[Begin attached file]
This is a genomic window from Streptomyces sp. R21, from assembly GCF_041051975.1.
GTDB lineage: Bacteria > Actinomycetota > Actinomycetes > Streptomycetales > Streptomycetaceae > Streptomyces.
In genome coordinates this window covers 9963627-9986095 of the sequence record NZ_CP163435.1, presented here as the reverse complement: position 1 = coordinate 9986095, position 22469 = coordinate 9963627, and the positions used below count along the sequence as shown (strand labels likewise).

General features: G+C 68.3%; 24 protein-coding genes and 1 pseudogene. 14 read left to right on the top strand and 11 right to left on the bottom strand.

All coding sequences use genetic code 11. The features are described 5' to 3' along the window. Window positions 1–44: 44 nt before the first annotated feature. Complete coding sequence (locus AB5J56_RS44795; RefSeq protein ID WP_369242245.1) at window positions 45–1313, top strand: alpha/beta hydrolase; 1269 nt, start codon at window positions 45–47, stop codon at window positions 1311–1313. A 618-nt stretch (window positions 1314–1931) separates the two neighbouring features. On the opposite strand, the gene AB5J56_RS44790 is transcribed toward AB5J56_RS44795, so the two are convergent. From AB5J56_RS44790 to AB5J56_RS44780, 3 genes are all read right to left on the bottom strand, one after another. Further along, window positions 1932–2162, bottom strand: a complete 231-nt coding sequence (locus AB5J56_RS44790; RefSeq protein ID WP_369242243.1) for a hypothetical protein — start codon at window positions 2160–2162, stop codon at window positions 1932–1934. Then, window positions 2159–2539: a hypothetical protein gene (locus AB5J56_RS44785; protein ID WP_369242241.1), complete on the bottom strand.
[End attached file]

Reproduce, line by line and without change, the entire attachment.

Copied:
This is a genomic window from Streptomyces sp. R21, from assembly GCF_041051975.1.
GTDB lineage: Bacteria > Actinomycetota > Actinomycetes > Streptomycetales > Streptomycetaceae > Streptomyces.
In genome coordinates this window covers 9963627-9986095 of the sequence record NZ_CP163435.1, presented here as the reverse complement: position 1 = coordinate 9986095, position 22469 = coordinate 9963627, and the positions used below count along the sequence as shown (strand labels likewise).

General features: G+C 68.3%; 24 protein-coding genes and 1 pseudogene. 14 read left to right on the top strand and 11 right to left on the bottom strand.

All coding sequences use genetic code 11. The features are described 5' to 3' along the window. Window positions 1–44: 44 nt before the first annotated feature. Complete coding sequence (locus AB5J56_RS44795; RefSeq protein ID WP_369242245.1) at window positions 45–1313, top strand: alpha/beta hydrolase; 1269 nt, start codon at window positions 45–47, stop codon at window positions 1311–1313. A 618-nt stretch (window positions 1314–1931) separates the two neighbouring features. On the opposite strand, the gene AB5J56_RS44790 is transcribed toward AB5J56_RS44795, so the two are convergent. From AB5J56_RS44790 to AB5J56_RS44780, 3 genes are all read right to left on the bottom strand, one after another. Further along, window positions 1932–2162, bottom strand: a complete 231-nt coding sequence (locus AB5J56_RS44790; RefSeq protein ID WP_369242243.1) for a hypothetical protein — start codon at window positions 2160–2162, stop codon at window positions 1932–1934. Then, window positions 2159–2539: a hypothetical protein gene (locus AB5J56_RS44785; protein ID WP_369242241.1), complete on the bottom strand.